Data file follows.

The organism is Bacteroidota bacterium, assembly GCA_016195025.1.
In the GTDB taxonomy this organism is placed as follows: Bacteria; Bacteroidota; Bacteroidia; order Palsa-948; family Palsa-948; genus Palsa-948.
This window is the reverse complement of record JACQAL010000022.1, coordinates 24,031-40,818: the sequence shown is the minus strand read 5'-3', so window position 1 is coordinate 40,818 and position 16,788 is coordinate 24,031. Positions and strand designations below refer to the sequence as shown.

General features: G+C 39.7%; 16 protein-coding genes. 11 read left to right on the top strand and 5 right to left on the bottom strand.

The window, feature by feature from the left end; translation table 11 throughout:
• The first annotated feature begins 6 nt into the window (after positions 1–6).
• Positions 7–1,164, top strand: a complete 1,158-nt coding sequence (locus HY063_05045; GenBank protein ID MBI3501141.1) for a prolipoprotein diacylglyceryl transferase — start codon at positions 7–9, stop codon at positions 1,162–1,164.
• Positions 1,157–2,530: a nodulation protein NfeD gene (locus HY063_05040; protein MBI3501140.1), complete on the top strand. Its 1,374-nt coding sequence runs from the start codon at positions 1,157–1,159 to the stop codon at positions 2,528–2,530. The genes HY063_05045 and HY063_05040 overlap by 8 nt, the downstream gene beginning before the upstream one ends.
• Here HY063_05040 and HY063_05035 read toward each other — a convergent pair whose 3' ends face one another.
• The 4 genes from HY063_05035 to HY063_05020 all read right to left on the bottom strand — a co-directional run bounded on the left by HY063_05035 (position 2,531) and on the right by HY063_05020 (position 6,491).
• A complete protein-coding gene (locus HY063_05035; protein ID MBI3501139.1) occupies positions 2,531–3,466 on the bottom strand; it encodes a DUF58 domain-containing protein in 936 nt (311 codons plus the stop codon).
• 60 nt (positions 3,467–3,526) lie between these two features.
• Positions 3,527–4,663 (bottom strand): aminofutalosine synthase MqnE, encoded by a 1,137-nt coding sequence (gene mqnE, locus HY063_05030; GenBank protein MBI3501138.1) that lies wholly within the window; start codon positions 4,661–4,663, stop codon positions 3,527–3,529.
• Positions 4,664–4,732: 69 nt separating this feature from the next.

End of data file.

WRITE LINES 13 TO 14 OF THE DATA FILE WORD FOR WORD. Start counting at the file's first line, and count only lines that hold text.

• Positions 3,527–4,663 (bottom strand): aminofutalosine synthase MqnE, encoded by a 1,137-nt coding sequence (gene mqnE, locus HY063_05030; GenBank protein MBI3501138.1) that lies wholly within the window; start codon positions 4,661–4,663, stop codon positions 3,527–3,529.
• Positions 4,664–4,732: 69 nt separating this feature from the next.